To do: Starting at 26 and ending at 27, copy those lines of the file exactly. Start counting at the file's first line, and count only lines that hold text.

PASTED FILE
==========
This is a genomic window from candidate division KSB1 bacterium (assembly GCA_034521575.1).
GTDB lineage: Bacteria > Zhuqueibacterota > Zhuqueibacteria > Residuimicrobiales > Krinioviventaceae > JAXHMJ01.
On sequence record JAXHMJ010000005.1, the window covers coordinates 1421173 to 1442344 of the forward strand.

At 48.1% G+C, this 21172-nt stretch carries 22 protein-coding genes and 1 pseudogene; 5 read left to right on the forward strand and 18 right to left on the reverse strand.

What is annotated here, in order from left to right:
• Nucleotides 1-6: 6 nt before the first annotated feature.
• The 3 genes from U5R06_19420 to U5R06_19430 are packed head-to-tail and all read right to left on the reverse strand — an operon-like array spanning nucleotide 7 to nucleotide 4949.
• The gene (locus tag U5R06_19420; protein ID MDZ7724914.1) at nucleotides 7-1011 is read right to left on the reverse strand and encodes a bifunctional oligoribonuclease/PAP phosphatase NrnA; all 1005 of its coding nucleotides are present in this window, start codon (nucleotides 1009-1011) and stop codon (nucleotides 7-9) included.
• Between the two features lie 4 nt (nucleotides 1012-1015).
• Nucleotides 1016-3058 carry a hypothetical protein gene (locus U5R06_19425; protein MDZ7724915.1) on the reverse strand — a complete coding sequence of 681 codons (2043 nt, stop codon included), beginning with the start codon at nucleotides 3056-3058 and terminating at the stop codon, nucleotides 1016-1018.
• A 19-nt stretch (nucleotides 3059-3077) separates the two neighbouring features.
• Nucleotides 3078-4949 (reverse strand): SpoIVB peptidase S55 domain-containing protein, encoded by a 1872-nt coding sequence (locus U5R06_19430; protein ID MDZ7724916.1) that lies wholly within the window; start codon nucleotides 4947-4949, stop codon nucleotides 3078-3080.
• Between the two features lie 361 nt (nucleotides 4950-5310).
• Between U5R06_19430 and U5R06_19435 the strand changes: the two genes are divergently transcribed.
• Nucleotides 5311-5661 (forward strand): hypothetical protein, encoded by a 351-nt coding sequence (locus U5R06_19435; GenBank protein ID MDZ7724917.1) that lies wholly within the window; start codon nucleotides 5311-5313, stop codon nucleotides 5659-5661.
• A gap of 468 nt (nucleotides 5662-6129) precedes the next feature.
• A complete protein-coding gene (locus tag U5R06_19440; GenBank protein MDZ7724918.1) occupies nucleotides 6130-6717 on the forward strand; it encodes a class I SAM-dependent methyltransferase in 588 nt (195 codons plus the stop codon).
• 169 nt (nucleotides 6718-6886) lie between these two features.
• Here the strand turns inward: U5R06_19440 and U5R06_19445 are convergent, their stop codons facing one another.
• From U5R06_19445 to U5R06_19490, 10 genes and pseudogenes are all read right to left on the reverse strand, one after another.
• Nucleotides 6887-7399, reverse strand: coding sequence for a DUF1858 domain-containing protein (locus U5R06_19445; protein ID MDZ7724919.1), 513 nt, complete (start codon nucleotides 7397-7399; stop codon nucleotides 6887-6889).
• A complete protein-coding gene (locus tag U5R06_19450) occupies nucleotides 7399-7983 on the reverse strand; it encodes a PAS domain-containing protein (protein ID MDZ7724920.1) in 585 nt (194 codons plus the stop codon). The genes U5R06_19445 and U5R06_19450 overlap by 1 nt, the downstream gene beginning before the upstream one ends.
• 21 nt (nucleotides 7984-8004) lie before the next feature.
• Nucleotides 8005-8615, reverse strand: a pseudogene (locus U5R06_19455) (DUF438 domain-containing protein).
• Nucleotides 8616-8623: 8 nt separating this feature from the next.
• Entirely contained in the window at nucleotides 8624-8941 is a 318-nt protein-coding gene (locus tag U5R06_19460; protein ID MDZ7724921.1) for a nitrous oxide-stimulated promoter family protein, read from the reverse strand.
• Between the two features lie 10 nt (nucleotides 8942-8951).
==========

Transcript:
• Entirely contained in the window at nucleotides 8624-8941 is a 318-nt protein-coding gene (locus tag U5R06_19460; protein ID MDZ7724921.1) for a nitrous oxide-stimulated promoter family protein, read from the reverse strand.
• Between the two features lie 10 nt (nucleotides 8942-8951).